Green empowerment: how modular can promote sustainability in healthcare

The continued release of greenhouse gas emissions is posing serious risks to human health. According to the World Health Organisation (WHO), climate change is one of the greatest health challenges of this century, enabling the inception and spread of infectious diseases and leading to a rise in non-communicable diseases worldwide.

As a sector already facing immense pressure from a growing service demand, healthcare is likely to experience further strain across the board, as pollution and extreme weather events drive up cases of physical and psychological illness. Adopting a greener approach to healthcare construction to reduce its contributions to carbon emissions is therefore a core ambition of the NHS and other healthcare organisations.

However, for this to be achievable, hospitals and other healthcare facilities need to be procured, built and run sustainably. The solution? Modular construction, one of the fastest and most reliable ways for the sector to expand patient capacity with high quality facilities that won’t cost the earth.

Creating a sustainable opportunity

Despite the many responsibilities the NHS is required to juggle, it remains committed to reducing its carbon footprint. As such, offsite construction methods, such as modular construction, are a welcome opportunity for driving lasting change. With building components manufactured inside a controlled factory environment, modular construction grants the NHS and other healthcare organisations a far greener means of acquiring new facilities and significantly reduces the need for equipment, workers and materials onsite, cutting down transport emissions as a result.

This is supported by research including one report that demonstrates that modular construction requires up to 80 per cent less vehicle movements than traditional construction. The sustainable procurement and application of materials only adds to modular’s green credentials. Timber, light-gauged steel and other responsibly sourced goods are the pillars of modular construction, helping to limit the embodied carbon of the buildings produced.

At Premier Modular, sustainability is considered on an even deeper level. The recycling and reuse of offcuts ensures zero waste goes to landfill, as wood waste produced can be converted into biomass fuel and plasterboard offcuts can be recycled into usable plasterboard. Such initiatives are crucial for keeping emissions to a minimum and will empower the health sector to contribute to the circular economy too.

Green, clean and pristine

Faced with the balancing act of rapidly delivering a high standard of care services and fulfilling net zero commitments, the health sector urgently requires greener buildings that do not compromise on quality. Modular buildings are the perfect solution to this problem. The precise, machine manufacture of building parts provides an exceptional finish that ensures an immaculate internal environment. Producing building parts inside a factory, away from external variables such as inclement weather, only maximises the quality of modular solutions.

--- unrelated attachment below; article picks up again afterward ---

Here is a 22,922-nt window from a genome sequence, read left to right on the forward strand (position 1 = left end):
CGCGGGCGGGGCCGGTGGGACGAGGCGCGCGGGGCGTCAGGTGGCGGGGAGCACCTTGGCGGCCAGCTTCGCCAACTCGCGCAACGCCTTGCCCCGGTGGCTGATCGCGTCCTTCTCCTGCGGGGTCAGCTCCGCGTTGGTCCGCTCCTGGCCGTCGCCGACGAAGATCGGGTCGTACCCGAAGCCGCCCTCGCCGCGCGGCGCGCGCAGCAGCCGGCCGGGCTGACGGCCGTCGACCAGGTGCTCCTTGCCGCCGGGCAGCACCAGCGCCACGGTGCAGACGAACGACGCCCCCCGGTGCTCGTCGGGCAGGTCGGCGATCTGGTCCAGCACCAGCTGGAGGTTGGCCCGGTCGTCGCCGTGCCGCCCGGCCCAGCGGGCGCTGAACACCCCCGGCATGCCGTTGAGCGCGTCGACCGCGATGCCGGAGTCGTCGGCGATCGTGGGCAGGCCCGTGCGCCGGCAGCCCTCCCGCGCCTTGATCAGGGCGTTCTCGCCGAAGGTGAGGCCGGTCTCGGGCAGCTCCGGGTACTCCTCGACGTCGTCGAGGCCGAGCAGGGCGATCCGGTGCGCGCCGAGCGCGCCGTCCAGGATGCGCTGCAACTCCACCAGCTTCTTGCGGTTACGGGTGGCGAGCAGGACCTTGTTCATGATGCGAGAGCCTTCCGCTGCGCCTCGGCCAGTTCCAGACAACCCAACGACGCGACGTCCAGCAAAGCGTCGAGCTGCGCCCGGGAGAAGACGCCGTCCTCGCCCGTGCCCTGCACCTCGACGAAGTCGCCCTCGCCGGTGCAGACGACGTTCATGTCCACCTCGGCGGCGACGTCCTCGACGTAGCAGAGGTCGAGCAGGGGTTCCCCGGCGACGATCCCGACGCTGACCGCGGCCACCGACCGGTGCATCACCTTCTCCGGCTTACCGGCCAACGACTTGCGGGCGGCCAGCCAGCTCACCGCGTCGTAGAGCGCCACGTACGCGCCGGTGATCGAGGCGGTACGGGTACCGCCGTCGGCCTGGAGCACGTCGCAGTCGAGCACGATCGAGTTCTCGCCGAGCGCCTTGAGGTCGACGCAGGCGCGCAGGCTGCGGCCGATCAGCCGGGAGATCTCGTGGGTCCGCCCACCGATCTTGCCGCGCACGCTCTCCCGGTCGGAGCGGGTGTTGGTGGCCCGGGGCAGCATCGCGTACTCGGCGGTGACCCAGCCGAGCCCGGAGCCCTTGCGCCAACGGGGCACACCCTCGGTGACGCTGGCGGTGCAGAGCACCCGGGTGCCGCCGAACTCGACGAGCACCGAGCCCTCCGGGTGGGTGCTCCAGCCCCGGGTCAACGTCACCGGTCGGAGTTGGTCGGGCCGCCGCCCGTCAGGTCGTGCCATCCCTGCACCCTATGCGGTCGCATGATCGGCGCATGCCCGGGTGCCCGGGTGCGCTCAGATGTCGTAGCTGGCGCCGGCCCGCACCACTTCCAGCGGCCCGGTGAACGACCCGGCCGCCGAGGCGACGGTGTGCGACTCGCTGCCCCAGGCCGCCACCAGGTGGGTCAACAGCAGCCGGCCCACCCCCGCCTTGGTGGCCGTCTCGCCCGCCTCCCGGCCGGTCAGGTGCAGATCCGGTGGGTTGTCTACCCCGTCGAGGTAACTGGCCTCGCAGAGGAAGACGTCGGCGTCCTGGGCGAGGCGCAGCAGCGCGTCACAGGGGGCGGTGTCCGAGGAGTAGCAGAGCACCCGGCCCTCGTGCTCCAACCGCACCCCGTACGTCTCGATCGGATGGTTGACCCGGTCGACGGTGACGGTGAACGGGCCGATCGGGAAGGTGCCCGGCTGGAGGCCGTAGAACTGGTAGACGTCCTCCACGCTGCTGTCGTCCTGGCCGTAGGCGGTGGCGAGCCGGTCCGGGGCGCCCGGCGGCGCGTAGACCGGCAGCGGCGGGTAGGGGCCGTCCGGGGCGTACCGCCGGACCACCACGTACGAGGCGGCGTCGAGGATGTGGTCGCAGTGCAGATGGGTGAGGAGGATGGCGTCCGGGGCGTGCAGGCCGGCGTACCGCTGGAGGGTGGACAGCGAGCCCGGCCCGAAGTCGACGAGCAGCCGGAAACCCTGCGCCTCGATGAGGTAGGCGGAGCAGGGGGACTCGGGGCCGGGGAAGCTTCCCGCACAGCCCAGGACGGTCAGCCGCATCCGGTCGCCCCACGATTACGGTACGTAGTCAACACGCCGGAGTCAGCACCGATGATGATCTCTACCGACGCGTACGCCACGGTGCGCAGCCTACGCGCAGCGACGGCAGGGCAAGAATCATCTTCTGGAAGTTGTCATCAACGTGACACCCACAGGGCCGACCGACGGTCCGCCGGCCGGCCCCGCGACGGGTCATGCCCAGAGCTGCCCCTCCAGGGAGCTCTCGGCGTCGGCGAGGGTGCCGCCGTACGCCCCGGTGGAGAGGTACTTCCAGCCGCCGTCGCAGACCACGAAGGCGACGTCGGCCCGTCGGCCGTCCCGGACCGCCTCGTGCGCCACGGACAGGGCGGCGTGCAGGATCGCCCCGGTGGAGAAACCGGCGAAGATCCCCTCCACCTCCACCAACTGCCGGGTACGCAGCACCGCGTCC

Coupled with the speed at which modular buildings can be delivered, this precision is of huge advantage to the health sector, allowing organisations to expand rapidly whilst continuing to provide a high level of care.

King’s College Hospital benefited from modular in this way, securing a cutting-edge facility from Premier Modular that provided a high-quality clinical environment for its patients. Creating this modular building through precision manufacturing ensured the facility had a tight building envelope, which improved air permeability and controlled heat loss. This provided a stable environment for patient recovery and will additionally help to keep energy costs down.

Premier Modular’s design-led approach also meant the new building balanced the specifications and needs of the Hospital with the incorporation of sustainable technologies. The facility for King’s College Hospital featured a green roof, solar panels, LED lighting with daylight dimming controls and a radiant panel system powered by air source heat pumps for increased energy efficiency. Including such measures helped to cut the carbon emissions associated with the building by half and ensure the facility could support the Hospital’s sustainability commitments in the years to come.

Supporting a greener future

According to a report by Healthcare Without Harm, the health sector would be the fifth greatest emitter of carbon emissions in the world if it were a country. Decarbonising healthcare is, therefore, an essential aim in the global battle against climate change and a goal that the sector is working hard to achieve.

However, this ambition does require adaptation. Acquiring new facilities sustainably is a strong step in the right direction and can be accomplished by choosing offsite construction methods such as modular building.

Providing cost certainty, energy efficiency and specialised buildings that can be reconfigured or reused to suit the needs of each organisation, going modular is one of many ways the health sector can unlock its green potential.

To explore the sustainable benefits of modular solutions in more depth, take a look at our rental and permanent projects.

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